A few minutes of stair climbing also called the ‘stair snacking’ approach, at short intervals between work, can improve cardiovascular health
Cardiovascular conditions claimed maximum lives globally in the year 2016. Scientists and health experts around the world are working round the clock to devise new techniques and tips to manage the condition better. And if this new study published in the journal Applied Physiology, Nutrition and Metabolism is to be believed, a few minutes of stair climbing also called the ‘stair snacking’ approach, at short intervals between work, can improve cardiovascular health in a big way. This way of workout may prove especially effective for those who are pressed for time and find it difficult to take out extra time for physical activity in their hectic schedule. All you need is a staircase and some healthy snacks.
Doing so can give a boost to anybody’s fitness anytime through the day, the study revealed.
“The findings make it even easier for people to incorporate ‘exercise snacks’ into their day,” says Martin Gibala, professor at McMaster University in Canada.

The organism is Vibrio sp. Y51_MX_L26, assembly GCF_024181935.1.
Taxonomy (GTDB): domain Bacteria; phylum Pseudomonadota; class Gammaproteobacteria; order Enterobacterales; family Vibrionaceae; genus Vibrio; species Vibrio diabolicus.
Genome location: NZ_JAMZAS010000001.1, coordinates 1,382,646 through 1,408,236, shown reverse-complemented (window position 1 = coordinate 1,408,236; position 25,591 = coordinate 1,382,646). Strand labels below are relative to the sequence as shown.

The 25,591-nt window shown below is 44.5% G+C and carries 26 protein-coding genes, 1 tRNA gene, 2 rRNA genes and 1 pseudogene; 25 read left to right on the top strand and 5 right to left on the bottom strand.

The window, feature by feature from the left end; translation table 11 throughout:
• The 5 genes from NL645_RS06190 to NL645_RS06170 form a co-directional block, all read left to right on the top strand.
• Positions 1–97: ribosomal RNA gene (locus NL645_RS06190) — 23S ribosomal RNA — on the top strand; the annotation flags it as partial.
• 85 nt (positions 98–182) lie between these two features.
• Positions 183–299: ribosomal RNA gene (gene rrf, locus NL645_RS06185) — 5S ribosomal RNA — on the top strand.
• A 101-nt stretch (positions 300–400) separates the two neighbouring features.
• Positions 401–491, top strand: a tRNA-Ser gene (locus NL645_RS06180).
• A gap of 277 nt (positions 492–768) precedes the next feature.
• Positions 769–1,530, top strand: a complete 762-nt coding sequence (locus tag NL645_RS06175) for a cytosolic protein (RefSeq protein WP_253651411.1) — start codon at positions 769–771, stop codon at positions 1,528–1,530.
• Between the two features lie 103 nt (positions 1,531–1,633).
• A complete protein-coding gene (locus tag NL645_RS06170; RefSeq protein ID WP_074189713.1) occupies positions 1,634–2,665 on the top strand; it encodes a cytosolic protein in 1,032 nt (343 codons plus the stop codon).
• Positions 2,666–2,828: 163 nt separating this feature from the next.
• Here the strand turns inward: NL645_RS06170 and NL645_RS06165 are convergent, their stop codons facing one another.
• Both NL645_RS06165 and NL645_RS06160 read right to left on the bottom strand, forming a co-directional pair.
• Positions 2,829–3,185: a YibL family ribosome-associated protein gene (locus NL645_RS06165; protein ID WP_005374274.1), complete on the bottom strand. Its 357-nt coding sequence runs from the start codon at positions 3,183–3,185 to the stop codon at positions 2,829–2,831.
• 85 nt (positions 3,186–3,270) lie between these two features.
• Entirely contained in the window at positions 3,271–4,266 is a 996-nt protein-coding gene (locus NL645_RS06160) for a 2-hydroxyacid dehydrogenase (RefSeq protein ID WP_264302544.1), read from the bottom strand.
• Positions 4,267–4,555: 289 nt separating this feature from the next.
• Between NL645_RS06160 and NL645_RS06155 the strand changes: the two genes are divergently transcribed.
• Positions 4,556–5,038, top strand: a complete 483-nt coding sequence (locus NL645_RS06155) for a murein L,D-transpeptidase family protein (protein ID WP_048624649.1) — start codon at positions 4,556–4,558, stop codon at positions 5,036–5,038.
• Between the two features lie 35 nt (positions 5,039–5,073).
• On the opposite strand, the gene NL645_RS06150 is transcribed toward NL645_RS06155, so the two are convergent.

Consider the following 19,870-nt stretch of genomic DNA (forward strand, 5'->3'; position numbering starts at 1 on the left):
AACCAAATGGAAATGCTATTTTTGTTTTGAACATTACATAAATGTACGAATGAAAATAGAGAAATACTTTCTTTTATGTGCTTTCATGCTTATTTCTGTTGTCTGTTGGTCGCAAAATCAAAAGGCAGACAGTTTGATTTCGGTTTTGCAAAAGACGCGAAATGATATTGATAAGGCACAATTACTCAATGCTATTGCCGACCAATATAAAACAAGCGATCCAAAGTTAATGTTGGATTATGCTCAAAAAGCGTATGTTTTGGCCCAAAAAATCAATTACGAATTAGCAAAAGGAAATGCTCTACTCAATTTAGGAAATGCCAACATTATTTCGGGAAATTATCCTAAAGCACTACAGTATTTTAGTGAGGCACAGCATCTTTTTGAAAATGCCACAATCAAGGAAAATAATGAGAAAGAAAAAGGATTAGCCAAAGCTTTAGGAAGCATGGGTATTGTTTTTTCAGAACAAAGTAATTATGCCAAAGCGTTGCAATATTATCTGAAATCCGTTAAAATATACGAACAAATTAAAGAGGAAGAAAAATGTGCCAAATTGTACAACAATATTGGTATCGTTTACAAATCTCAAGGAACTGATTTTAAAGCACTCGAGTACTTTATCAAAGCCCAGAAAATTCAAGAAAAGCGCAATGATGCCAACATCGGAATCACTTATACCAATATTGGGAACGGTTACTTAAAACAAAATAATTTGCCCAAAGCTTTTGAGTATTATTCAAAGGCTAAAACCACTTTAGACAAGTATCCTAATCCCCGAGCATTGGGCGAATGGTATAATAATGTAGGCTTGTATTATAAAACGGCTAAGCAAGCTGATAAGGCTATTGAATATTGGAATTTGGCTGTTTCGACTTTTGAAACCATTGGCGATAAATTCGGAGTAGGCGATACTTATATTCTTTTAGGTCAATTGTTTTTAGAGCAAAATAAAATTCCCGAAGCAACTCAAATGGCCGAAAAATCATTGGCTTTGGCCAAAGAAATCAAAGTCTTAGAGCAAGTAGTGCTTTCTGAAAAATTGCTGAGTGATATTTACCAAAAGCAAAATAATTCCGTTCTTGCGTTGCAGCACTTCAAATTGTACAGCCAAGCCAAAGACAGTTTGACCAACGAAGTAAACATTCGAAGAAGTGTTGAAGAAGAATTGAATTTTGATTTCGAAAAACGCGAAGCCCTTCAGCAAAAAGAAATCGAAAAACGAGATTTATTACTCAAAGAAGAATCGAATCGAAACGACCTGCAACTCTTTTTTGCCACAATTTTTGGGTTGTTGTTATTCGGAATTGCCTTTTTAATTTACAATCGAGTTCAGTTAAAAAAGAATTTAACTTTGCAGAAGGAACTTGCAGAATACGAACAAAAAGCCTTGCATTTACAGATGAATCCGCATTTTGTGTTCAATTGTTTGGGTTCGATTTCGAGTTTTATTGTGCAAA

“Those who work in office towers or live in apartment buildings can vigorously climb a few flights of stairs in the morning, at lunch, and in the evening and know they are getting an effective workout.”
Through this study, the researchers challenge the findings of previous studies which said brief bouts of vigorous exercise or sprint interval training (SIT) are effective when performed as a single session, requiring a total time commitment of 10 minutes or so.
For this study, researchers set out to determine if SIT exercise snacks, or vigorous bouts of stairclimbing performed as single sprints spread throughout the day, would be sufficient enough to improve cardiorespiratory fitness (CRF).
As part of this study, one group of sedentary young adults was made to vigorously climb a three-flight stairwell, three times per day. They repeated the regime three times each week over the course of six weeks and met fantastic results. The change in their fitness was compared to a control group which did not exercise.